The question of SOEs’ regulation under competition law and competitive neutrality has been subject to divergent views and debates over time, maybe due to a lack of global consensus and approach under the national competition laws. For example, while jurisdictions like the UAE expressly exclude SOEs from competition law regulation, others like Nigeria, India, and Peru do not.
This may be because SOEs operation spread across a broad range of markets, particularly in the utilities and public services industries and their level of involvement in the national economy varies from one jurisdiction to the other. Due to the special relationship they have with the government, which confers several advantages on them, their conduct may present a competitive challenge with the private companies operating in the same market. To address this problem, competition authorities, especially those from emerging markets, face several challenges, some of which are most prevalent within the developing world.
The above points noted, this article undertook a critical analysis of this identified challenge by reflecting on the approaches adopted by the European Union (EU), the People’s Republic of China, and Nigeria under its new competition regime. In comparing these jurisdictions, this article hopes that emerging economies with new competition regimes like Nigeria could learn from the experiences of developed and more advanced competition regimes (EU and China), and avoid the pitfalls from their SOEs competition regulatory endeavour.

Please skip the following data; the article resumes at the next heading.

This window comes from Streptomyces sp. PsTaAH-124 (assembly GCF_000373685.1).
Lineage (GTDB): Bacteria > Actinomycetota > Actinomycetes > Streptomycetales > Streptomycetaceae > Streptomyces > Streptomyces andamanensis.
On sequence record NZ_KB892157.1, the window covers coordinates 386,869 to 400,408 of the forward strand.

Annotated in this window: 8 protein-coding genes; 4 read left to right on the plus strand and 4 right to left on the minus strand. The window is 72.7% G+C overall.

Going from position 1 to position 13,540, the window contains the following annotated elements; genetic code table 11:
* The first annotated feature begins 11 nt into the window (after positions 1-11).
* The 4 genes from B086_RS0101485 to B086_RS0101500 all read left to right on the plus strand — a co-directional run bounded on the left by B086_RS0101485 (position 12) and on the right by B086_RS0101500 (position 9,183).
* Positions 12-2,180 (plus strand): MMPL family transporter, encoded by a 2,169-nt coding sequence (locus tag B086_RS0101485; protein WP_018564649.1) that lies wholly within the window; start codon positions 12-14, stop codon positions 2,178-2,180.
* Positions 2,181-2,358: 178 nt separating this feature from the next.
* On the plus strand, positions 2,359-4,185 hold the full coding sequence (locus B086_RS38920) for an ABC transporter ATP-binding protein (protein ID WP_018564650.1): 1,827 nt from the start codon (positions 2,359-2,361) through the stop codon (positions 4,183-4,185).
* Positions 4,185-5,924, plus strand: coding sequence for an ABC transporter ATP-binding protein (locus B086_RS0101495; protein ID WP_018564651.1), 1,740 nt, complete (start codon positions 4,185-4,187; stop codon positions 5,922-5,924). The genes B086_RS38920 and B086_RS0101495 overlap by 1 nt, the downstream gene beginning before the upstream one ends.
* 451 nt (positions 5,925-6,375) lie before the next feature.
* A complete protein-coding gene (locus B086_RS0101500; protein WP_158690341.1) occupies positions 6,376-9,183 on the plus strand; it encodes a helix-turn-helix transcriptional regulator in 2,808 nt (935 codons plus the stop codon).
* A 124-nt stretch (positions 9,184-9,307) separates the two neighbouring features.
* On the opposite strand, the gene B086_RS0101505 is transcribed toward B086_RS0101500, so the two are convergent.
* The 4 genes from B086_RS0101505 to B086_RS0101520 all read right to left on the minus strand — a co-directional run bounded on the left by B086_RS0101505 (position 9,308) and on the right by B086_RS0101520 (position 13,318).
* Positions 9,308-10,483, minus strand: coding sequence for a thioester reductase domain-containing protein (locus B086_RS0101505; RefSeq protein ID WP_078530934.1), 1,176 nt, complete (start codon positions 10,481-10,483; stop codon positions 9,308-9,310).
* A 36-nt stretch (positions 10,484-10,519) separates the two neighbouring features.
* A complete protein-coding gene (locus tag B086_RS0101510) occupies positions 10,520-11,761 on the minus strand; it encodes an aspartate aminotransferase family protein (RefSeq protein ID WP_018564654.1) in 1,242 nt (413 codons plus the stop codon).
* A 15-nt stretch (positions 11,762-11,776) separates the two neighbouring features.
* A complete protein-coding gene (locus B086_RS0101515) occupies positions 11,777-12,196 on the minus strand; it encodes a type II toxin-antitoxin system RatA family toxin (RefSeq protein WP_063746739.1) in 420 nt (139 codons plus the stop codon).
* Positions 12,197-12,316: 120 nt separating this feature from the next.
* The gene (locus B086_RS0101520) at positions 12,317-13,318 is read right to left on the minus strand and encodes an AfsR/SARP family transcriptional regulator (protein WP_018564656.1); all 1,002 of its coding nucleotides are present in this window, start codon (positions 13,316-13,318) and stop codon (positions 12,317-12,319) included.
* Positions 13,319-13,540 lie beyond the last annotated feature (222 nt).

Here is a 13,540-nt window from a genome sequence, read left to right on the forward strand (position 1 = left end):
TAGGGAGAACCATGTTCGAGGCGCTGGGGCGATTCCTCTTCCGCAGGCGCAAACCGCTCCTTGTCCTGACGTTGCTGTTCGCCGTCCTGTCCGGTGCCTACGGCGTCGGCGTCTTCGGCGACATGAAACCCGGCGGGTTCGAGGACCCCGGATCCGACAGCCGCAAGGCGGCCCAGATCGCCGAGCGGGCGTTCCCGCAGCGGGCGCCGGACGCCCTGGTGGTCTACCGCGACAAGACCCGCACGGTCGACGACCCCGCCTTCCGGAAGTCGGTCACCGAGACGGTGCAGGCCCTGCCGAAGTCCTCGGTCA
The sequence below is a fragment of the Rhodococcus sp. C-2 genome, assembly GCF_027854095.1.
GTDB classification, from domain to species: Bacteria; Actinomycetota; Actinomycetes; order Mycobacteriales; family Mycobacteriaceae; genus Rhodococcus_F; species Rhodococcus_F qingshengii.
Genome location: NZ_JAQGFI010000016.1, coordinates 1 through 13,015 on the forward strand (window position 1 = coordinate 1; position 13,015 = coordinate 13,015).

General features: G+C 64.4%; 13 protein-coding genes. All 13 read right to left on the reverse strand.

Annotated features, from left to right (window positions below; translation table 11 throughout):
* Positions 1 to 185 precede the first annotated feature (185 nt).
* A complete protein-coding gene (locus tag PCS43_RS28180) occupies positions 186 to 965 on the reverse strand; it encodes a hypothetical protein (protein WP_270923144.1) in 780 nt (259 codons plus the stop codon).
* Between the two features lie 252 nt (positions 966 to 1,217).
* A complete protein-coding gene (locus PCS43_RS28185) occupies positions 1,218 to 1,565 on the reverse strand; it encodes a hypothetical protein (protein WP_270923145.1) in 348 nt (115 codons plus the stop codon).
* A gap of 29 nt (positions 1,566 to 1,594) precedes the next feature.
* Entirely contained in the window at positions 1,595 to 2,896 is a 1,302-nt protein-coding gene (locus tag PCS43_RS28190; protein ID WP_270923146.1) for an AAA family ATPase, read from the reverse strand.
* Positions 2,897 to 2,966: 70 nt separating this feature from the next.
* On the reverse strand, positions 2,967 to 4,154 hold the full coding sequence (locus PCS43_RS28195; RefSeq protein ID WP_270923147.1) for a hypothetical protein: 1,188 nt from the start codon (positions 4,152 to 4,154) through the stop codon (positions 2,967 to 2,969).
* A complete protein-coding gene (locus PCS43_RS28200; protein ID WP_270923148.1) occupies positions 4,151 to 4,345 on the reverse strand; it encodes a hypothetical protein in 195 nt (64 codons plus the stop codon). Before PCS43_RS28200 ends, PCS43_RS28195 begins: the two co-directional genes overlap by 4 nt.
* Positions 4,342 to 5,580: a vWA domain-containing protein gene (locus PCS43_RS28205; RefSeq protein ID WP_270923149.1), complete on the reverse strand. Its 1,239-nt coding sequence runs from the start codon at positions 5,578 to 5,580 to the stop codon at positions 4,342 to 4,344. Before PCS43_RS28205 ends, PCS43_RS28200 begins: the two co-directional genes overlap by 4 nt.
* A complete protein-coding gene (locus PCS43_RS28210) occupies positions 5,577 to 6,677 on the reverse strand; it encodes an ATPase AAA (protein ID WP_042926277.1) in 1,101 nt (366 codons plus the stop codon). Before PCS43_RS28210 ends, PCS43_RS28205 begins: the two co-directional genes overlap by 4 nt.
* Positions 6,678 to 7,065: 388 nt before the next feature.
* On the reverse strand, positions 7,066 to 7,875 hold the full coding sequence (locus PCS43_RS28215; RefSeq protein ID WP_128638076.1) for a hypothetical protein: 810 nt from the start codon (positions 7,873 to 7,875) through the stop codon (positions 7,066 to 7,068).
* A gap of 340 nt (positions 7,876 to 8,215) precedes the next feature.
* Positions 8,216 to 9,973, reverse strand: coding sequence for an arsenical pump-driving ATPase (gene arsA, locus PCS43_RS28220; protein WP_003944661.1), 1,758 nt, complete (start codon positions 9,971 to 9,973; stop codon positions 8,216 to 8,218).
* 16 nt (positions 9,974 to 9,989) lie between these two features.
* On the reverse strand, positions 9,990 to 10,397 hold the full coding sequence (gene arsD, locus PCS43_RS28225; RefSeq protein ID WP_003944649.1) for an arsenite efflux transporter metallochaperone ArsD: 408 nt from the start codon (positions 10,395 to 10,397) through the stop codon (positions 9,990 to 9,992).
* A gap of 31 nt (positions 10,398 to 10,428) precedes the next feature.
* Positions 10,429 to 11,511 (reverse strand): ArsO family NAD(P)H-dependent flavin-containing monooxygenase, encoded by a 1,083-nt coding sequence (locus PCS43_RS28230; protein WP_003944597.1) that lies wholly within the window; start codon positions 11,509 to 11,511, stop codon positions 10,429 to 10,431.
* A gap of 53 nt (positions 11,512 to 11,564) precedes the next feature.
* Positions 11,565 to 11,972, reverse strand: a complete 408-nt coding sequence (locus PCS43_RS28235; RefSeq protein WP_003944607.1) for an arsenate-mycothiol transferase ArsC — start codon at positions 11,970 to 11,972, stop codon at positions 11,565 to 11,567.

The article concludes that SOEs’ anti-competitive conducts and well as that of chief executive officers (CEOs) who facilitate the SOEs conducts should be fully regulated by competition law, to protect consumers in emerging markets from the effects of the anti-competitive conducts. However, it recommended that to balance the competing interest between competition regulation of SOEs and the attainment of state policy objectives via SOEs, emerging markets should adopt a hybrid approach which is similar to that of the EU, with the provision of a narrow exception which should be construed very remotely, to prevent the abuse of the exception.